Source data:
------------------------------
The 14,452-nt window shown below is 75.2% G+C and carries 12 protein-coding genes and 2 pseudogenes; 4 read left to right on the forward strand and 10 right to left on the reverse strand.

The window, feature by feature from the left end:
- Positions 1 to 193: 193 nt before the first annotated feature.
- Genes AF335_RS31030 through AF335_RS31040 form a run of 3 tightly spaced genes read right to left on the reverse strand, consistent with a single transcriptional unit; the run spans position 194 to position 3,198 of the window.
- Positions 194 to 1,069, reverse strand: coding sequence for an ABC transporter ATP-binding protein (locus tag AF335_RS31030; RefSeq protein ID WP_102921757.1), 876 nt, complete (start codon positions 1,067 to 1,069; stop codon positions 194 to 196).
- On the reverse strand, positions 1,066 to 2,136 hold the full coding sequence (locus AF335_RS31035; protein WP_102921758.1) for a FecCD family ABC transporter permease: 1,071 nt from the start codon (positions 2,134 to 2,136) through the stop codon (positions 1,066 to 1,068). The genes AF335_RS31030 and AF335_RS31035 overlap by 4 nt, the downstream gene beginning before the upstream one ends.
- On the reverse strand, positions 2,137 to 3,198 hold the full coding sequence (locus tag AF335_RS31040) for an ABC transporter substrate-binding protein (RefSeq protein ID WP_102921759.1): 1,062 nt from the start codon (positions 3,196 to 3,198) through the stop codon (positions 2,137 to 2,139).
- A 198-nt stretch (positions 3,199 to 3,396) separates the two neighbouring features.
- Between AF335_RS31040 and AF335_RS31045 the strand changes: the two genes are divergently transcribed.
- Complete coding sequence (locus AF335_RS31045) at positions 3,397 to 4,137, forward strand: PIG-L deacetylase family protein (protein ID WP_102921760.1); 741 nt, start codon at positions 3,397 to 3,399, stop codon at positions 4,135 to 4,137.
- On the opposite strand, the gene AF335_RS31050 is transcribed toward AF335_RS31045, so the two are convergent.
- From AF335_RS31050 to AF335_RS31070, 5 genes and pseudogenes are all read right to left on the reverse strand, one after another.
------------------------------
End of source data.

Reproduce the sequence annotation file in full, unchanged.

The 14,452-nt window shown below is 75.2% G+C and carries 12 protein-coding genes and 2 pseudogenes; 4 read left to right on the forward strand and 10 right to left on the reverse strand.

The window, feature by feature from the left end:
- Positions 1 to 193: 193 nt before the first annotated feature.
- Genes AF335_RS31030 through AF335_RS31040 form a run of 3 tightly spaced genes read right to left on the reverse strand, consistent with a single transcriptional unit; the run spans position 194 to position 3,198 of the window.
- Positions 194 to 1,069, reverse strand: coding sequence for an ABC transporter ATP-binding protein (locus tag AF335_RS31030; RefSeq protein ID WP_102921757.1), 876 nt, complete (start codon positions 1,067 to 1,069; stop codon positions 194 to 196).
- On the reverse strand, positions 1,066 to 2,136 hold the full coding sequence (locus AF335_RS31035; protein WP_102921758.1) for a FecCD family ABC transporter permease: 1,071 nt from the start codon (positions 2,134 to 2,136) through the stop codon (positions 1,066 to 1,068). The genes AF335_RS31030 and AF335_RS31035 overlap by 4 nt, the downstream gene beginning before the upstream one ends.
- On the reverse strand, positions 2,137 to 3,198 hold the full coding sequence (locus tag AF335_RS31040) for an ABC transporter substrate-binding protein (RefSeq protein ID WP_102921759.1): 1,062 nt from the start codon (positions 3,196 to 3,198) through the stop codon (positions 2,137 to 2,139).
- A 198-nt stretch (positions 3,199 to 3,396) separates the two neighbouring features.
- Between AF335_RS31040 and AF335_RS31045 the strand changes: the two genes are divergently transcribed.
- Complete coding sequence (locus AF335_RS31045) at positions 3,397 to 4,137, forward strand: PIG-L deacetylase family protein (protein ID WP_102921760.1); 741 nt, start codon at positions 3,397 to 3,399, stop codon at positions 4,135 to 4,137.
- On the opposite strand, the gene AF335_RS31050 is transcribed toward AF335_RS31045, so the two are convergent.
- From AF335_RS31050 to AF335_RS31070, 5 genes and pseudogenes are all read right to left on the reverse strand, one after another.